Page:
We’ve cited the dangers and the potential for spiritual evil in the desert, but throughout the Old and New Testaments, the desert is also where we meet God. In fact, sometimes God leads his people out to the wastelands because they aren’t really wastelands at all. The barrenness and the deathly quiet and the isolation – only there will God be heard.
In fact, Moses says to the complaining people, “You shall know that it was God who brought you out of Egypt.” That is repeated twice in the passage. In the desert, the people would know the power of God.
God tells Moses, “I have heard the complaining” (16:12). God hears Joe as Joe wallows in all his misery. When marriages die, God hears us. When our loved ones are faced with cancer, God hears. In times of job loss, financial uncertainty, depression, and unexpected calamity. God hears. It’s not wrong to cry out to him. There’s an entire Old Testament book called Lamentations. The prayer of complaint to God is sanctioned by scripture. In dire straits, what else should we do? We cry out, and God hears.
“You shall know.” “I have heard.” Moses also tells the people, “You shall see the glory of the Lord.” There’s something about God we cannot see until we are in the spiritual wandering places where it seems despair, hunger, solitude, and pain are in abundance, and hope and sustenance and safety cannot be found. There are aspects of God we need and we can only see God in that saving way when we journey into the desert. That’s where God shows up.
He said to Moses, “I will text Israel.” God provides quail meat and manna bread, and God imposes some rules on how these gifts of his grace are to be used. Only use what you need for today. The day before Sabbath, gather extra, and bake the manna and boil the meat so you can rest on Sabbath as God rests. God tests to see if his people will embrace a life of dependence on Him.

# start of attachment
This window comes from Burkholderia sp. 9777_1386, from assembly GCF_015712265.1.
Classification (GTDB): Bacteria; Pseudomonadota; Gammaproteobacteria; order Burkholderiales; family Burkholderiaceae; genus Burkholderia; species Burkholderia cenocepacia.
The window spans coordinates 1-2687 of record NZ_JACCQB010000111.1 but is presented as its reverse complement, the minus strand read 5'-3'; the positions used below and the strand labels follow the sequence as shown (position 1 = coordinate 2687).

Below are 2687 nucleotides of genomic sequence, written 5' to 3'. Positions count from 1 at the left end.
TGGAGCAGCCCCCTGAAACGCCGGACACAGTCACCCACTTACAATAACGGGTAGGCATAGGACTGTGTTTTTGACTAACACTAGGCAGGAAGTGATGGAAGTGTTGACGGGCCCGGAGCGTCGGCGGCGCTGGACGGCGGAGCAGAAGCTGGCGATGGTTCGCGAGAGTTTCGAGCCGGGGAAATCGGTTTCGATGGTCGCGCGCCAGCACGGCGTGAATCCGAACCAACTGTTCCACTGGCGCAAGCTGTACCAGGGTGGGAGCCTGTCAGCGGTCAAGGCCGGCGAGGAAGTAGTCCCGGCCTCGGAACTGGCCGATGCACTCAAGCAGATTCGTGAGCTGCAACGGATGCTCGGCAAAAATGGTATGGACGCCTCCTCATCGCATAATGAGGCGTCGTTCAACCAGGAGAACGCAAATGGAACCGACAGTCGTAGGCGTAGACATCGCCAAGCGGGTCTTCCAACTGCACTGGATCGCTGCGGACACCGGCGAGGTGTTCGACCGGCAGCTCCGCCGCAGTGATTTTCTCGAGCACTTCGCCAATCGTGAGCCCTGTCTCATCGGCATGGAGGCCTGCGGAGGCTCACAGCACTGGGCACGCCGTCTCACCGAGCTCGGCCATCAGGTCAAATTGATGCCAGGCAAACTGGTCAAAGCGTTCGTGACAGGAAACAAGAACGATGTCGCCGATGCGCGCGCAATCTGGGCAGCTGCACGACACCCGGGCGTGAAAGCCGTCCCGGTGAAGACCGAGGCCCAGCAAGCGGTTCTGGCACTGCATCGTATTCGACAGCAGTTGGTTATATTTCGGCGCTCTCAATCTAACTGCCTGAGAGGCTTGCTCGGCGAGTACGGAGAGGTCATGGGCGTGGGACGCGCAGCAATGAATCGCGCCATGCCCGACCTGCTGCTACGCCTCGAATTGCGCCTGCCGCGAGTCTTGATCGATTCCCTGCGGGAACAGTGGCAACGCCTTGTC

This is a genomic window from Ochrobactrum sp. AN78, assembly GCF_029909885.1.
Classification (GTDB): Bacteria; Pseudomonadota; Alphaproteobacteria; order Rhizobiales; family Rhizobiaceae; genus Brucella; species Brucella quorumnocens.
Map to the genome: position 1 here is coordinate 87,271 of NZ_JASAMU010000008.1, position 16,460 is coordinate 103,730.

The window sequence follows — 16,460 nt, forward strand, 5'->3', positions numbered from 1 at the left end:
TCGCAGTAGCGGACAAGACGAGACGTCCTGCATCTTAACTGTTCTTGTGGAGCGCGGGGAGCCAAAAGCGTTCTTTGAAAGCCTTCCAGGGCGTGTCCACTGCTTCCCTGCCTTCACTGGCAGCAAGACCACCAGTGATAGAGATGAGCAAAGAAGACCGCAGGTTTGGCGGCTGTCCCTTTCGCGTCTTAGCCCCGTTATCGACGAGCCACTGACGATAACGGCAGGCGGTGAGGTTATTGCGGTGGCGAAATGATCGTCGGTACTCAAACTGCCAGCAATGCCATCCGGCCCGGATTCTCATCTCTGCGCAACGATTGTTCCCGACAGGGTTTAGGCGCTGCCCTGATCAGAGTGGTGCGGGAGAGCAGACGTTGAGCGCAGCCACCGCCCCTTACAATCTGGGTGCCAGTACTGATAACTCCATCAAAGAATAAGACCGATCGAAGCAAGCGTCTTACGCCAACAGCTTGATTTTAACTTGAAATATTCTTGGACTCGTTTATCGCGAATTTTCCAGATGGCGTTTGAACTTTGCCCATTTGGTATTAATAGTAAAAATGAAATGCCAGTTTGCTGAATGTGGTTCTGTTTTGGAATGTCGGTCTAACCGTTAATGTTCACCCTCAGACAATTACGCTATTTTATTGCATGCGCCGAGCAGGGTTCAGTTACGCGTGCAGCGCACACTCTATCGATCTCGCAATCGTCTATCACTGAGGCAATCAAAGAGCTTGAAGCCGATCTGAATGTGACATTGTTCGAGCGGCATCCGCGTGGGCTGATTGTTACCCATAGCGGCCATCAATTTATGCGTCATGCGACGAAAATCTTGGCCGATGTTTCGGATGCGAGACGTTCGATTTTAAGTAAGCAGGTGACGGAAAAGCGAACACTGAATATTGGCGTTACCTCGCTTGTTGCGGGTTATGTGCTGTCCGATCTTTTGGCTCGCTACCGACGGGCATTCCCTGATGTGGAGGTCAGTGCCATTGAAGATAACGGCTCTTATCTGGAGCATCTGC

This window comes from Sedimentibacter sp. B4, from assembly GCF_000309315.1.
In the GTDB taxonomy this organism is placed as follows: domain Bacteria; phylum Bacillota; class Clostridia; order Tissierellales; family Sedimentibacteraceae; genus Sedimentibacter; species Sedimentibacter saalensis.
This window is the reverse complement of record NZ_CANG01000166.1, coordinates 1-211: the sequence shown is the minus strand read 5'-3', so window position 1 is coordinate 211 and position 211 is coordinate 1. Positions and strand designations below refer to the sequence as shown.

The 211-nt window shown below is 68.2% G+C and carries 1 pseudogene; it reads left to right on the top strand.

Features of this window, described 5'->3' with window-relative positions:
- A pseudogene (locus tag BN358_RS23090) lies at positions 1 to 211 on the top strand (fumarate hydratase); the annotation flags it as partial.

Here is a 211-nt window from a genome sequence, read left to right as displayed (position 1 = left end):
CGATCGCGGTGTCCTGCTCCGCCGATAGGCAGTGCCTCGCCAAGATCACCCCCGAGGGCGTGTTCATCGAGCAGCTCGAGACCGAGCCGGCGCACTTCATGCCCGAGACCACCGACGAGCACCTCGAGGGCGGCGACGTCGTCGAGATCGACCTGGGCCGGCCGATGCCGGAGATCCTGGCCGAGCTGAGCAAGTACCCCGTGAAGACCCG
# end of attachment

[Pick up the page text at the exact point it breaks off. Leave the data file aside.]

He didn’t save them from Egypt for the sake of freedom. He saved them so they would be a holy people, called out by God to be a nation of priests. Israel was saved to be in service to God that God’s holiness and love and grace and salvation would be known throughout the world.
As Christians, we aren’t saved so we’ll get to Heaven. We aren’t saved so we’ll be happy. We aren’t saved so we will have financial and material success and prosperity and perfect health. We are saved to be God’s people sharing the gospel of salvation in the world. We experience the desert in order we understand our absolute need for God. With that understanding, we receive Jesus and the forgiveness he offers, and then we live as dependent people. We depend on God every day for spiritual truth and for spiritual feeding. In the desert, God tests to see if we will truly depend on Him, or as soon as we feel confident, will we depend on our own strength instead of his grace?
What happened to Jesus? He went into the desert and ate nothing for 40 days. For forty days, he lived off prayer and nothing else – no shelter, no food. Then he was tested by the temptations of Satan.
Obviously the wilderness is many things. It is where we are lost and without hope. It is where God hears us and we know God and see God’s glory. And it is a place where God tests those who would be his people. Disciples are tested in desert times of life.
The hungry Israelites gathered before Moses and Aaron and the blinding glory of God look at the flaky white substance and ask and simple and logical question. Man hu in the Hebrew. “What is it?” That Hebrew phrase Man hu, that natural question from hungry people, “what is it,” is translated into English ‘Manna.’ What is this blessing God has given to satisfy our hunger and help us know we can live in complete dependence on him?
They had never seen this ‘bread from Heaven.’ Upon eating it, they discovered it tasted like honey-soaked wafers, a creamy, sweet taste. Where was God leading them? The land of milk and honey? Ah in there more desperate wilderness time, God gives a foretaste of all his promises of abundant blessing – blessing given to those who live in complete dependence on him.
What’s the path to hope, the path that leads us out of the desert wilderness of fear and despair and into salvation? Jesus. He said, “I am the bread of life. Whoever comes to me will never be hungry and whoever believes in me will never be thirsty” (John 6:35). In Jesus God, hears us as we cry out from the pain of our sin. In Jesus, we know God. In Jesus, we see God’s glory. He is our salvation in the wilderness, our manna. What is it? It is Jesus.